Sunday 25 February 2018

No trick to market-share growth, says Zurich boss

Company fares better than competitors as sales dip just 11pc

Christopher O'Connell feeds the ducks outside his cafe in Arklow as the civil defence assess the situation following the widespread
flooding in January.
Christopher O'Connell feeds the ducks outside his cafe in Arklow as the civil defence assess the situation following the widespread flooding in January.

Laura Noonan

ZURICH Life boss Anthony Brennan yesterday insisted there was "no trick" to his company's continued growth, after the Swiss insurer released yet another set of market-beating Irish figures.

Yesterday's figures showed Zurich's new business sales fell just 11pc in 2009, beating an industry-wide fall of 26pc and pushing Mr Brennan's company to a market share of 15pc.

The data emerged on the same day as competitor Aviva revealed a 25pc fall in its life insurance sales for 2009, blaming "the poor economic climate" and "an increasingly competitive market place".

Several other peers share Aviva's experience of an increasingly inhospitable life insurance landscape, but Zurich has used the tough environment to more than double its market share in the past two years. "There's definitely no trick here, it's good hard work," Mr Brennan insisted yesterday.

He added that Zurich was benefiting from industry-leading IT systems and from being part of a "very large Swiss group" at a time when the public was "more concerned about financial strength".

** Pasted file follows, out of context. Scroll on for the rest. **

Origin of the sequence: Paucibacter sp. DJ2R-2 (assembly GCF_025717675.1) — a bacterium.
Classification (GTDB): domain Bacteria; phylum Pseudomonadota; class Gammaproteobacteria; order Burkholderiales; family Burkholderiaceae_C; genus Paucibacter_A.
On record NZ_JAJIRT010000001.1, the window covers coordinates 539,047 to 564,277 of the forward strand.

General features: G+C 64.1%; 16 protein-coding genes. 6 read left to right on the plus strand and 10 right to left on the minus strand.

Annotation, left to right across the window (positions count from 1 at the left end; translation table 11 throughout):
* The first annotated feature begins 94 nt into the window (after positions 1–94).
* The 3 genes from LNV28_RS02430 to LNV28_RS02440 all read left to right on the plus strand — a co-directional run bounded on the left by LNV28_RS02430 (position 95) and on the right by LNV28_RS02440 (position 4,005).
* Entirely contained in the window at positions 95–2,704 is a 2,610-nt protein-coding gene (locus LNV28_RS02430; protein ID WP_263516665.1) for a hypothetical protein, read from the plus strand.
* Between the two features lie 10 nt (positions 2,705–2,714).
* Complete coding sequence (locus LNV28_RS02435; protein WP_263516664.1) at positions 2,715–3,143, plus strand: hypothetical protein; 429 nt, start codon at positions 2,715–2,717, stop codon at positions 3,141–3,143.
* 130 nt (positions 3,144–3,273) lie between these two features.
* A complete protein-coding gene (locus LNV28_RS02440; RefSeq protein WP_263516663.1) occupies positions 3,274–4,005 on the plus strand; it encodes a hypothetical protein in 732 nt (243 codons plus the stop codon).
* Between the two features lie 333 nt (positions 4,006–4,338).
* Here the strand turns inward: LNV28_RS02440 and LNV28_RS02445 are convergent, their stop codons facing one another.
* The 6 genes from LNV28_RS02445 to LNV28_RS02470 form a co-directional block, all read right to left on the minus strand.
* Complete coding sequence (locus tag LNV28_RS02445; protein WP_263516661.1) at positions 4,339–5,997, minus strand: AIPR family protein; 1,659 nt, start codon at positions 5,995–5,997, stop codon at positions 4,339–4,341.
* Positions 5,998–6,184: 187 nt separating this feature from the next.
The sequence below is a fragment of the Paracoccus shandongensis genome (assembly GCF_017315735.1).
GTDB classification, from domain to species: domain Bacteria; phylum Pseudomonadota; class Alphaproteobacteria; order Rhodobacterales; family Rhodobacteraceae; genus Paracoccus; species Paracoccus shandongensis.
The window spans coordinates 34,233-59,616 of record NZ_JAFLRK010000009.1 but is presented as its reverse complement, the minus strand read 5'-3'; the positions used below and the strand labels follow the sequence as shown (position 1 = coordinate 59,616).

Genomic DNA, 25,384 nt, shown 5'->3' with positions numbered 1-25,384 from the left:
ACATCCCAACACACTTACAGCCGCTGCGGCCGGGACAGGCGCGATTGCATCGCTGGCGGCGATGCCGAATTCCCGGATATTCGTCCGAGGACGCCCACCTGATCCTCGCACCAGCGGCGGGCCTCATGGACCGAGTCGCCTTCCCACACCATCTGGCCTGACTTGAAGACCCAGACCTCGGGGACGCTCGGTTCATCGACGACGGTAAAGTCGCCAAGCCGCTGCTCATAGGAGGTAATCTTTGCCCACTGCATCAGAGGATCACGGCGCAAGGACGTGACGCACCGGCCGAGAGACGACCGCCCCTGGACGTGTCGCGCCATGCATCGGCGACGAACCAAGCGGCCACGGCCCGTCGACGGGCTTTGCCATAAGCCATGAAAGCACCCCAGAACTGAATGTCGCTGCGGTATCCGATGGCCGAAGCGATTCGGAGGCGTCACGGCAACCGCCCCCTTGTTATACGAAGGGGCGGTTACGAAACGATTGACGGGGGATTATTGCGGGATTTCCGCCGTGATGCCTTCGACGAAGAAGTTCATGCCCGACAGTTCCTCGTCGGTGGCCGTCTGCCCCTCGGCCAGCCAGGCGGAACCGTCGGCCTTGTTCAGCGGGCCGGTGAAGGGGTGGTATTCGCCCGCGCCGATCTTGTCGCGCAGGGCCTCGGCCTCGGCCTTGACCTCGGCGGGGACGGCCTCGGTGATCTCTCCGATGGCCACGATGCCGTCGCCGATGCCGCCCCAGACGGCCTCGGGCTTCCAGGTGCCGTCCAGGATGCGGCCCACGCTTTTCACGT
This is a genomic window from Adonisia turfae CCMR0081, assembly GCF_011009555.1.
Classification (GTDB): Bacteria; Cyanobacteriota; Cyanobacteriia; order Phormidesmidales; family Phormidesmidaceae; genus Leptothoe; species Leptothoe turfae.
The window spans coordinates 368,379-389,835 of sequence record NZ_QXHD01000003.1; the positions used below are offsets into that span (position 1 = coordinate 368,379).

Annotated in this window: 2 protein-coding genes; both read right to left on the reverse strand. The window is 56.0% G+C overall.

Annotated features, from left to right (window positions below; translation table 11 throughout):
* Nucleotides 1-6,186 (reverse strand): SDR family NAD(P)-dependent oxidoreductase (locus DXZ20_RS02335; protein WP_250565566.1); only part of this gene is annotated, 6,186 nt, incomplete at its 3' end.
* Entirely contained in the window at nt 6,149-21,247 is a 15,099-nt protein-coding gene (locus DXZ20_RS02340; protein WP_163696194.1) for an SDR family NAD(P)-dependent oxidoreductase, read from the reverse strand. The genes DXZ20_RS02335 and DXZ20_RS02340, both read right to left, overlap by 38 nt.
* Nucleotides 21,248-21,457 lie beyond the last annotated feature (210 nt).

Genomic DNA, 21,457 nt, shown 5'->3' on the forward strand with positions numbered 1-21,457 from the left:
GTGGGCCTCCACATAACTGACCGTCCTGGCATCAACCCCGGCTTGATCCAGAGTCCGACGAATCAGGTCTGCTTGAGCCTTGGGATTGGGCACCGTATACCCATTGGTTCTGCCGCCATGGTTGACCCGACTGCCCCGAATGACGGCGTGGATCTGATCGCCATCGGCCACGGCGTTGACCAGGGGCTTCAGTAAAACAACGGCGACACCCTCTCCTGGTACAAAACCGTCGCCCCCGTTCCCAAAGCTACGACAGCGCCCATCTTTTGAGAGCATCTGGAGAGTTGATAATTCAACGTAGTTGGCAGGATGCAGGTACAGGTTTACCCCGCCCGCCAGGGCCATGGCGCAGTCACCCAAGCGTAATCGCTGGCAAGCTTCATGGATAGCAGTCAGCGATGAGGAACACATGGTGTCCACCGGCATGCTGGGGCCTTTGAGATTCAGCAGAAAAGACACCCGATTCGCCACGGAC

Industry peers have suggested that while Zurich is aggressively growing its new business, its overall business may grow at a slower rate if people don't stick with the policies they take out.

Responding, Mr Brennan said Zurich had grown its assets under management -- a key factor in assessing the size of a life insurer -- by 28pc last year to more than €9bn.

He admitted that clients letting their policies lapse was still a "concern", but said the experience had been much better in the fourth quarter of 2009 than earlier in the year.

The detail of Zurich's results showed sales of more than €193m last year on an Annual Premium Equivalent (APE) basis, which takes the full contribution from regular premium sales and 10pc of the value of new single premium policies.

Single premium pensions were the best performers in the mix, growing by 21pc to €623m, reflecting higher levels of early retirement across the market place.

The rise was particularly strong across Personal Retirement Savings Accounts (PRSAs), where sales more than doubled to €155.1m. Zurich's protection business also increased in absolute terms, growing by 4pc to €22.5m.

Mr Brennan credited the higher protection sales with helping Zurich to improve its margin from 2.7pc over the life of a policy to 2.9pc -- "the IT systems give more benefit on protection".

Both PRSAs and protection sales would be target growth areas for 2010, Mr Brennan said, while the company would also "concentrate on growing the overall customer base" beyond its current 300,000.

Zurich has recently created a European hub in Dublin, with 30 staff already in place and another 30 due to join in 2010. The European business generated APE sales of €28.8m last year, and Mr Brennan said Zurich had "very ambitious plans" for that division going forward.

Irish Independent

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